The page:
News Article

Crystal Phase Tuning Creates New Functionality


Lead Image : Photo by Simon Hönl

Metastable crystal phases exhibit highly desirable properties, with potential benefits including a solution to the ‘green gap’ and group IV materials with a direct band gap


When device performance is not good enough, researchers wrack their brains, trying to figure out a way to deliver a substantial improvement. Radical approaches often appeal, such as replacing the existing material system with another. This can pay dividends, as has been shown in the space solar cell market, where a switch from silicon cells to those made from multiple junctions, featuring germanium, InGaAs and InGaP, has delivered a boost in efficiency.

But there is another, more subtle approach, also with much promise. Rather than discarding the material system, it can be modified by transforming its crystalline phase. In this way the physical properties of an abundant, well-studied semiconductor can be fine-tuned, while making only minimal changes to its chemistry, which provides the advantage that established fabrication technology can still be used in existing fabs. This is the approach that we are pursuing at IBM, where we have broken new ground by developing novel processes to control the crystal phase in planar films.

In order to appreciate the advances that we have made, it is critical to grasp the basics of crystal structures in semiconductors. Fortunately, this is not too hard, as there are only two predominant crystal symmetries to consider. These are the cubic and hexagonal forms. Note that for elemental semiconductors they are referred to as diamond and lonsdaleite, while for compounds, zinc-blende and wurtzite are used, respectively (see Figure 1).

Figure 1. The difference between the cubic (3C) and the hexagonal (2H) crystal symmetries is defined by the atomic bilayer stacking along the [111] or [0001] direction. The corresponding phases are called diamond and lonsdaleite for elemental semiconductors, and zinc-blende and wurtzite for compound semiconductors. The loss of symmetry combined with the ionicity results in spontaneous polarization effects in wurtzite semiconductors, which are absent in other symmetries. A high-resolution scanning transmission electron microscopy image reveals the zinc-blende and wurtzite configurations of GaAs, and shows that a transition between these two phases is possible along the stacking axis. One way to view the difference between the two symmetries is to consider the bilayer stacking order along a particular crystallographic direction. In diamond or zinc-blende phases, stacking is ABCABC… along the [111] direction, which is the space diagonal of its cubic unit cell. In the hexagonal form every third layer is absent, creating ABAB… periodicity along the newly defined [0001] direction.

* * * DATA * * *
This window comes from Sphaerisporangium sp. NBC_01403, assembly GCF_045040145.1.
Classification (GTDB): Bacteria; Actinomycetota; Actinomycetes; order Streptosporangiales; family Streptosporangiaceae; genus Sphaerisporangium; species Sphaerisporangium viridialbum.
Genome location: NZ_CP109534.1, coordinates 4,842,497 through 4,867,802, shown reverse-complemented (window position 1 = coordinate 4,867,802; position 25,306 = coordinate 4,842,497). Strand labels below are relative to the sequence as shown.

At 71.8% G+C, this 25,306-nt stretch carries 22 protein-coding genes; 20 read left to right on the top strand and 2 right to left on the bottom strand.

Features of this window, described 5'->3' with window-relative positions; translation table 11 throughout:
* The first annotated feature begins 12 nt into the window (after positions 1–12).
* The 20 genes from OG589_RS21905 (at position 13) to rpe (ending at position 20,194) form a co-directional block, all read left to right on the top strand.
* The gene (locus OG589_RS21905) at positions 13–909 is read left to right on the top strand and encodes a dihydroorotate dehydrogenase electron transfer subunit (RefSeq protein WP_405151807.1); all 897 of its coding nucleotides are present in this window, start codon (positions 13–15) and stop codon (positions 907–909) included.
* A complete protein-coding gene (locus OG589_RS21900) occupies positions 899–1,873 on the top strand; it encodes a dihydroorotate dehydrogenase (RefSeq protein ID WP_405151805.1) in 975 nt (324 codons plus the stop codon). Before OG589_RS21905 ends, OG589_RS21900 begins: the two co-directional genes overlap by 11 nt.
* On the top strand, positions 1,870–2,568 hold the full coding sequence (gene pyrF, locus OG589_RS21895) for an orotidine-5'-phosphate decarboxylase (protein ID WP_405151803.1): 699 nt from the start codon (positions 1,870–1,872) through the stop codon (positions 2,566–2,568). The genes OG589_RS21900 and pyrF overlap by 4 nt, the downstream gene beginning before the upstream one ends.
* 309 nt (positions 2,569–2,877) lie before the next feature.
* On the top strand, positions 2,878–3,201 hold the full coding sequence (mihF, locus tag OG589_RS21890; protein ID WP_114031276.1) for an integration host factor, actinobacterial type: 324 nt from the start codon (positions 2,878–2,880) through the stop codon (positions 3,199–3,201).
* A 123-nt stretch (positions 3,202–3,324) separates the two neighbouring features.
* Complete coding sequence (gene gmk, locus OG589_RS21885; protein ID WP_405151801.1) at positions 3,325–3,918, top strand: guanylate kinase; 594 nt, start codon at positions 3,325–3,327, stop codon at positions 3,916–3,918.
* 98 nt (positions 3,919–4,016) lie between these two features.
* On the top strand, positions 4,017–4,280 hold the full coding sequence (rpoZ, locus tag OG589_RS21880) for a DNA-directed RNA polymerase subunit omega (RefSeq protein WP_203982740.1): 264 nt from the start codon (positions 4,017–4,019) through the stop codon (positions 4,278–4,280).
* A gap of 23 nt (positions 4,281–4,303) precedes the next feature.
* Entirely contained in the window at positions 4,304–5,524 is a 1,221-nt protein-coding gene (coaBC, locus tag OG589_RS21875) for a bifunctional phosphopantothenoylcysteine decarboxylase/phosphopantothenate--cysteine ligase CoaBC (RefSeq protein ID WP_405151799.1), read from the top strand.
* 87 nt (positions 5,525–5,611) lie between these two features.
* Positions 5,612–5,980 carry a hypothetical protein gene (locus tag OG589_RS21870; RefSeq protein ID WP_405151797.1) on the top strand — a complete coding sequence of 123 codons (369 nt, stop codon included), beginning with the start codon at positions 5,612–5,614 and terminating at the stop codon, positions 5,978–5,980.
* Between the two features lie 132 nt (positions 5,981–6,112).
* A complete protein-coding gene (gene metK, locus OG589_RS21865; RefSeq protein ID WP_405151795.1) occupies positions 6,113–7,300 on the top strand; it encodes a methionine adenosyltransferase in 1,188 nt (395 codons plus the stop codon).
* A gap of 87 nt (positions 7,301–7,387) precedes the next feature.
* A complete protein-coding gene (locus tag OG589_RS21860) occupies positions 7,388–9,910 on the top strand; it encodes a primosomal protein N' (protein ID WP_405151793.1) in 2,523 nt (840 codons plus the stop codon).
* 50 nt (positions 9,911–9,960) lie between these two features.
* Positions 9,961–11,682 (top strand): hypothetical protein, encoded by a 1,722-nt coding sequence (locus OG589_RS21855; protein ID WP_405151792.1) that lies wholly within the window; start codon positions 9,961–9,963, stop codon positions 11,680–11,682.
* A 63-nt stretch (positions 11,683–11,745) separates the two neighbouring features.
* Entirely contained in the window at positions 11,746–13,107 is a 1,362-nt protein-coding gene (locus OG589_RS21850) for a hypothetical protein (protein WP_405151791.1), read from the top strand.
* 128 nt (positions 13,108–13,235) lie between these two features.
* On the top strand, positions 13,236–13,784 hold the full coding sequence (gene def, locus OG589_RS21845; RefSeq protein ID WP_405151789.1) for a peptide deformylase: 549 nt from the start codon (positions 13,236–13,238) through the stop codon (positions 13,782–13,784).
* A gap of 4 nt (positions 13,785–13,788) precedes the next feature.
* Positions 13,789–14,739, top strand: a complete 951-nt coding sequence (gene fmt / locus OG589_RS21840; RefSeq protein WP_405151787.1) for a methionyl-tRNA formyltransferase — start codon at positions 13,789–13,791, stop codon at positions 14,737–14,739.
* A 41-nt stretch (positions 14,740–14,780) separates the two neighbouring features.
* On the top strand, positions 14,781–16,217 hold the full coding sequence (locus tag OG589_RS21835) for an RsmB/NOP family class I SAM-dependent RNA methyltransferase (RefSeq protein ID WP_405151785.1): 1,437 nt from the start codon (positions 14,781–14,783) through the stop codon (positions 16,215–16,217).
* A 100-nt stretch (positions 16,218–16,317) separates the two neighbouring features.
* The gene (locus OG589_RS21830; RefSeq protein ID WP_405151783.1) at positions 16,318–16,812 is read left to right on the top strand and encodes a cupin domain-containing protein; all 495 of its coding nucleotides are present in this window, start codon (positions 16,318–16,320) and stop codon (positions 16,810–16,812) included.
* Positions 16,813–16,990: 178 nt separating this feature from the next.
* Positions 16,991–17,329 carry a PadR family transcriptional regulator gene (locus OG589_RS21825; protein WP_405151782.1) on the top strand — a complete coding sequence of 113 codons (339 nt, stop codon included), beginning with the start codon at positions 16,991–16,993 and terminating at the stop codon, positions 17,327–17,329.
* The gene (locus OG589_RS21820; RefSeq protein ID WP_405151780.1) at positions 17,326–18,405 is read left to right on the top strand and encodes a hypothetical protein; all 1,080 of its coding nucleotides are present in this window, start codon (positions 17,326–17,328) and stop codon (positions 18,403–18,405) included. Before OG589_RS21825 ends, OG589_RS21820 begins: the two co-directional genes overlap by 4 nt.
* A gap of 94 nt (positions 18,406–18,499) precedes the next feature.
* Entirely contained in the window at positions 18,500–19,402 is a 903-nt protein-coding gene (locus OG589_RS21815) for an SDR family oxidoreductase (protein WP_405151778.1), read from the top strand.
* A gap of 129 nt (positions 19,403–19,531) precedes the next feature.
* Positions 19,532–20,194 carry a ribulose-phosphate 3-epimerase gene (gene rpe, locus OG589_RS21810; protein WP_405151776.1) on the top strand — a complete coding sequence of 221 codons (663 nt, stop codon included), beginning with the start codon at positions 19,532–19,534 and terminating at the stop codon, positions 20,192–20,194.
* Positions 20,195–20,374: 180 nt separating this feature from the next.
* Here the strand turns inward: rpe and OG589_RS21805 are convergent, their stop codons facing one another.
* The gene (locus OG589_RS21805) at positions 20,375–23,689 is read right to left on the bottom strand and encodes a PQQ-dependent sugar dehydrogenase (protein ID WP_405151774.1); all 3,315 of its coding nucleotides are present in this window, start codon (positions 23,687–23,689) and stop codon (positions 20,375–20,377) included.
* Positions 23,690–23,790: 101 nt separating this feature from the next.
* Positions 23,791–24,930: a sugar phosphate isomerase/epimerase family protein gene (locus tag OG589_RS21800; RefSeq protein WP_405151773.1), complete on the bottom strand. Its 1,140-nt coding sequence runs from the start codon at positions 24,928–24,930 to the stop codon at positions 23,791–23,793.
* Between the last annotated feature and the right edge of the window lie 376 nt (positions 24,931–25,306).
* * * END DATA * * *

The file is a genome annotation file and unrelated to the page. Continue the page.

When nanostructures are grown along this direction, switching the stacking order introduces a different crystal phase - and ultimately creates a new type of metastable material. This principle is illustrated in a high-resolution scanning transmission electron microscopy image of polymorphic GaAs (see right hand side of Figure 1). Note that this type of phase transition, involving a metastable state, is often observed in nanowires. It stems from their low-dimensional character, and the strong role that surface energies exert during epitaxial growth.

Metastable merits

Until recently, metastable crystal phases have often been viewed as just a curiosity of nanowire growth. But now they might potentially provide solutions to some of the biggest problems associated with compound semiconductor devices. In conventional GaN LEDs, which have a wurtzite crystal structure, radiative recombination is impaired by strong internal fields that are responsible for the quantum confined Stark effect. Switch to the cubic phase, and these fields go away, helping to bridge the ‘green gap' - a wavelength range in the centre of the visible spectrum that so far lacks efficient emitting materials.

Another promising solution to address the green gap is to use metastable wurtzite III-phosphides, as this class of III-Vs offers an extended tuneable direct bandgap throughout the visible spectrum in contrast to their stable counterparts (see Figure 2). Equally exciting is that germanium and germanium-rich SiGe compounds become direct bandgap semiconductors in their metastable lonsdaleite phase. This could open the door to CMOS-integrated light sources for on-chip optical communication.

These opportunities highlight the promise that crystal phase tuning has, to deliver a profound impact on many sectors within our industry, including electronics and solid-state lighting. Progress is not easy, however, as growth of metastable phases is extraordinarily challenging. For too long, success has been limited to thin nanowires, which are notoriously difficult to turn into devices, hampering scientific and commercial exploitation. What's needed are technologies that will enable the synthesis of these materials in sizes and form factors that are compatible with conventional processing techniques.